Resource – World Heritage Day
Did you know that 18th April is World Heritage Day?
On this date every year activities and events take place all over the world to raise awareness of the current 1154 World Heritage Sites. World Heritage is the shared wealth of humankind. Protecting and preserving this valuable asset demands the collective efforts of the international community. This special day particularly offers an opportunity to raise children and young people’s awareness about the diversity of cultural heritage and the efforts that are required to protect and conserve it, as well as draw attention to its vulnerability.
The Derwent Valley Mills is the only World Heritage Site in the East Midlands and one of only 32 in the United Kingdom. This international designation confirms the outstanding importance of the area as the birthplace of the factory system where in the 18th Century water power was successfully harnessed for textile production. Stretching 15 miles down the river valley from Matlock Bath to Derby, the World Heritage Site contains a fascinating series of historic mill complexes, including some of the world’s first ‘modern’ factories.
Our World Heritage Site provides a unique learning resource. You can download some teacher’s notes to help explain the importance of UNESCO World Heritage Sites in general and the concept of ‘outstanding universal value’. There is also a presentation to download which explains the importance of the Derwent valley Mills, and the reason for its world heritage site designation. Below are links to resources and some activity ideas for celebrating World Heritage Site Day on 18th April.
We hope very much that you will be able to use some of these materials in celebrating World Heritage Day, and the Derwent Valley Mills in particular. We would love to hear what you are doing. Please feel free to contact us at email@example.com.
Do a World Heritage assembly or presentation:
Download our free presentation about what a World Heritage Site is, why they are important and why the Derwent Valley Mills was listed as being of Outstanding Universal Value: DVM OUV Presentation [4969 kb]. There are teacher’s notes to help you deliver the presentation to your pupils to download: OUV Presentation Teacher’s Notes [211 kb]. Alternatively get your pupils to research World Heritage and sites across the world http://whc.unesco.org/ and the Derwent Valley Mills as the local World Heritage Site to prepare their own presentations picking out what is important to them about their own local heritage. Younger pupils might enjoy the animations, activities and information on the UNESCO Patrimonito website which is specifically for young heritage champions http://whc.unesco.org/en/patrimonito/.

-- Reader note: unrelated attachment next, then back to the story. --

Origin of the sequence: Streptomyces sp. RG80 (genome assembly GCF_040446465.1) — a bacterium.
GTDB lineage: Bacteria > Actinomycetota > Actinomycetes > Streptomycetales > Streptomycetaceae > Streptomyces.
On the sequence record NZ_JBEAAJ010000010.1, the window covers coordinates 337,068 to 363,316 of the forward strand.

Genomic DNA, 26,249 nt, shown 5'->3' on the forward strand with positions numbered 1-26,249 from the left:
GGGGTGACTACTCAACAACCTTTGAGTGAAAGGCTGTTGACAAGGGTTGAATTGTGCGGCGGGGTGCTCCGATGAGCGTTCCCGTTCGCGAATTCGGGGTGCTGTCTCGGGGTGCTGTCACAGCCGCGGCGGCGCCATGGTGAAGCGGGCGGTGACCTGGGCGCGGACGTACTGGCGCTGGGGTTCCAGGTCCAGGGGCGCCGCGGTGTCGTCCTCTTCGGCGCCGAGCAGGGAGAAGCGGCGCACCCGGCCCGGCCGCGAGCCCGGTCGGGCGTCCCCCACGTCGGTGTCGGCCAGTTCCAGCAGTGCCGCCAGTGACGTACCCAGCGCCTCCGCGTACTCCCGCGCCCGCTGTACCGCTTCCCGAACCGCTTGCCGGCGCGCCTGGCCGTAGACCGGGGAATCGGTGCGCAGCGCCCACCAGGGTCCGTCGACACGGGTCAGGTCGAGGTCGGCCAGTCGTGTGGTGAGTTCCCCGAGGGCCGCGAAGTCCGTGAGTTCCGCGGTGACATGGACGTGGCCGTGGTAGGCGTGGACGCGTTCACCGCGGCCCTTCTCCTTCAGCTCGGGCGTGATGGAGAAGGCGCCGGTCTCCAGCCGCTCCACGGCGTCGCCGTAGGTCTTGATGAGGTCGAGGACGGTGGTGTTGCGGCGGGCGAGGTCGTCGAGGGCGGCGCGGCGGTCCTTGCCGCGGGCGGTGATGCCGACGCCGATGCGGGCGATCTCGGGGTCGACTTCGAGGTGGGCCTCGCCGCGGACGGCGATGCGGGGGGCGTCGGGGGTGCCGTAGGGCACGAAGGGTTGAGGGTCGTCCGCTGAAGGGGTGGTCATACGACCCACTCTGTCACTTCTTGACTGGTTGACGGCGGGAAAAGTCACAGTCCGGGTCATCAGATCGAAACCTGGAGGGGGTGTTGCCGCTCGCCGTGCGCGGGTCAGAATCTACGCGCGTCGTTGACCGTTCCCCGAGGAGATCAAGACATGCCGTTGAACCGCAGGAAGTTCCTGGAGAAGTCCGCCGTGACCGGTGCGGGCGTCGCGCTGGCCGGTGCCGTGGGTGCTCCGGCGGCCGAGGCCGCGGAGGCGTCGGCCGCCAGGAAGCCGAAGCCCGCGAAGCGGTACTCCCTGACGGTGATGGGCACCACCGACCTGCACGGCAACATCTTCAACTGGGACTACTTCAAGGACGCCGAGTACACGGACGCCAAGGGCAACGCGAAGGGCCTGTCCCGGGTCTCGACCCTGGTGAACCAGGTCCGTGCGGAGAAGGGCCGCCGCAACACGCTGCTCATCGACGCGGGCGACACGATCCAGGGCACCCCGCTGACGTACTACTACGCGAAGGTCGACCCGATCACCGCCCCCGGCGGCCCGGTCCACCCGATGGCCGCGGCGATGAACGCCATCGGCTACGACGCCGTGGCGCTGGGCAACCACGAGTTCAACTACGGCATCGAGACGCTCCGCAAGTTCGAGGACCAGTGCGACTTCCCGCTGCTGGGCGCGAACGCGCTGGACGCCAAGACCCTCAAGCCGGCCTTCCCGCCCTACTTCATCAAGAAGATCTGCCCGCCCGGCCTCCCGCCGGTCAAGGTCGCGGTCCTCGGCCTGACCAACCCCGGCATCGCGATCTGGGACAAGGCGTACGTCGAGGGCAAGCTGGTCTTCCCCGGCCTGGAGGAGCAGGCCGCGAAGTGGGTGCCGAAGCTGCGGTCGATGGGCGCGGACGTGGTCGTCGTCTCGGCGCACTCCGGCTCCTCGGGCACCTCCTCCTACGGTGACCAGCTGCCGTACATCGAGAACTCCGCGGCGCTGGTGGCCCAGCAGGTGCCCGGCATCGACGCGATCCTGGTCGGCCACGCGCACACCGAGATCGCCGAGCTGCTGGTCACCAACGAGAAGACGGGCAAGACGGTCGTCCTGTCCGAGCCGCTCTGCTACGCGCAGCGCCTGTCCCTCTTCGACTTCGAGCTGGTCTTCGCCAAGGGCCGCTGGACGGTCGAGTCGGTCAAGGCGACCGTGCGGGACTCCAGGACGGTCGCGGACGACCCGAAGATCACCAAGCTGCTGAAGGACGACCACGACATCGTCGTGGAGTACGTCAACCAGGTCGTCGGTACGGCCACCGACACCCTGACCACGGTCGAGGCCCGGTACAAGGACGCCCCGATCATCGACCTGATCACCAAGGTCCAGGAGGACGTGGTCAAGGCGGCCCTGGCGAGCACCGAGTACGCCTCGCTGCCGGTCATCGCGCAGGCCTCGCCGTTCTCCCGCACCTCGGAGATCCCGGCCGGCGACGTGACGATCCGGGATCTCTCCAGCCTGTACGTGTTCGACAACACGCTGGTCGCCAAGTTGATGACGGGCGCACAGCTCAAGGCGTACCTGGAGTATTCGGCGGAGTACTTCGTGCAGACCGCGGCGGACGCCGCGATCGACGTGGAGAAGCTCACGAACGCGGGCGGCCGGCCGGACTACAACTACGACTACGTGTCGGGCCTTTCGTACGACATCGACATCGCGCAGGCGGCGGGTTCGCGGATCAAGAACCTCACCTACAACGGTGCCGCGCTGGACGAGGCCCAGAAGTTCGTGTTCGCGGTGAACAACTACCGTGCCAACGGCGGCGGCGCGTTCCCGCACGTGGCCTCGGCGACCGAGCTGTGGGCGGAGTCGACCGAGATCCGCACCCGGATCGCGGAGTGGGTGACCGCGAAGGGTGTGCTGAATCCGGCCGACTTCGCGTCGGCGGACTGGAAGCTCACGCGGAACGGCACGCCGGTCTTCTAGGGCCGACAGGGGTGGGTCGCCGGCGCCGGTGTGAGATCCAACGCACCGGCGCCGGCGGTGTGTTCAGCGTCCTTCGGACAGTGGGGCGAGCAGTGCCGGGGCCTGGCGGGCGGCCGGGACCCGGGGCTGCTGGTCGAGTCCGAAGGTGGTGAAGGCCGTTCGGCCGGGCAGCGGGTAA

Play some Victorian Games:
Invite your pupils to dress up as children from the Victorian era who would have worked in the mills. Have a go at skipping, cup and ball, hoops, hop scotch and other typical Victorian games that would have been enjoyed when the Derwent Valley Mills were in operation. Download the instructions for a variety of Victorian children’s games and have a go.
Have a Victorian School Day:
Explore the school rules and lessons that the children would have followed when they were at school in the 19th Century. Found out more at http://www.victorianschool.co.uk/schoolday.html. Or get your pupils to create short drama sketches showing what it was like to be a child working in a mill – http://www.bbc.co.uk/schools/primaryhistory/victorian_britain/children_in_factories/.